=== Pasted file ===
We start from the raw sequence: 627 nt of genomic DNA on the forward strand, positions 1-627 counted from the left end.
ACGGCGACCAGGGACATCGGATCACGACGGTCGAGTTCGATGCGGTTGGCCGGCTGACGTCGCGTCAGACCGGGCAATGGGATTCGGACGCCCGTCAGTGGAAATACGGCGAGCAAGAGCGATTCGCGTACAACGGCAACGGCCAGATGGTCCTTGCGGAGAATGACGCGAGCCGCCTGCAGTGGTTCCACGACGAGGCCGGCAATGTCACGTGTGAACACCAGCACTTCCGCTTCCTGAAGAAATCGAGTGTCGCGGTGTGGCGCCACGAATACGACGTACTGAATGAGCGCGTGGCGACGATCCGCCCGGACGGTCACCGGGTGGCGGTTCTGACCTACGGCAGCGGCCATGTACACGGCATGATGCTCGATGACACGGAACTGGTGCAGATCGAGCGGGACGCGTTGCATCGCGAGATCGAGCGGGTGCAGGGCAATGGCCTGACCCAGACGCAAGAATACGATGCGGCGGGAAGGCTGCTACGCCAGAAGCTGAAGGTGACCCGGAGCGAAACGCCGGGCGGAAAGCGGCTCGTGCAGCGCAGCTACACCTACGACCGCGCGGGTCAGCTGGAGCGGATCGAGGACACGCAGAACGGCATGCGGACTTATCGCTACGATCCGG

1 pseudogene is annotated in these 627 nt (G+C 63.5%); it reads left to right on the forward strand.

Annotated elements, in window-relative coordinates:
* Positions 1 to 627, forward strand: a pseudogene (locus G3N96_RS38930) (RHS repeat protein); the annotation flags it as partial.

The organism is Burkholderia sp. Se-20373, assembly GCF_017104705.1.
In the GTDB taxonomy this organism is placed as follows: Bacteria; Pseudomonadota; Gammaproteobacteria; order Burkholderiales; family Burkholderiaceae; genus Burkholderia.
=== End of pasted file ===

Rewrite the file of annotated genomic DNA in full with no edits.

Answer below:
We start from the raw sequence: 627 nt of genomic DNA on the forward strand, positions 1-627 counted from the left end.
ACGGCGACCAGGGACATCGGATCACGACGGTCGAGTTCGATGCGGTTGGCCGGCTGACGTCGCGTCAGACCGGGCAATGGGATTCGGACGCCCGTCAGTGGAAATACGGCGAGCAAGAGCGATTCGCGTACAACGGCAACGGCCAGATGGTCCTTGCGGAGAATGACGCGAGCCGCCTGCAGTGGTTCCACGACGAGGCCGGCAATGTCACGTGTGAACACCAGCACTTCCGCTTCCTGAAGAAATCGAGTGTCGCGGTGTGGCGCCACGAATACGACGTACTGAATGAGCGCGTGGCGACGATCCGCCCGGACGGTCACCGGGTGGCGGTTCTGACCTACGGCAGCGGCCATGTACACGGCATGATGCTCGATGACACGGAACTGGTGCAGATCGAGCGGGACGCGTTGCATCGCGAGATCGAGCGGGTGCAGGGCAATGGCCTGACCCAGACGCAAGAATACGATGCGGCGGGAAGGCTGCTACGCCAGAAGCTGAAGGTGACCCGGAGCGAAACGCCGGGCGGAAAGCGGCTCGTGCAGCGCAGCTACACCTACGACCGCGCGGGTCAGCTGGAGCGGATCGAGGACACGCAGAACGGCATGCGGACTTATCGCTACGATCCGG

1 pseudogene is annotated in these 627 nt (G+C 63.5%); it reads left to right on the forward strand.

Annotated elements, in window-relative coordinates:
* Positions 1 to 627, forward strand: a pseudogene (locus G3N96_RS38930) (RHS repeat protein); the annotation flags it as partial.

The organism is Burkholderia sp. Se-20373, assembly GCF_017104705.1.
In the GTDB taxonomy this organism is placed as follows: Bacteria; Pseudomonadota; Gammaproteobacteria; order Burkholderiales; family Burkholderiaceae; genus Burkholderia.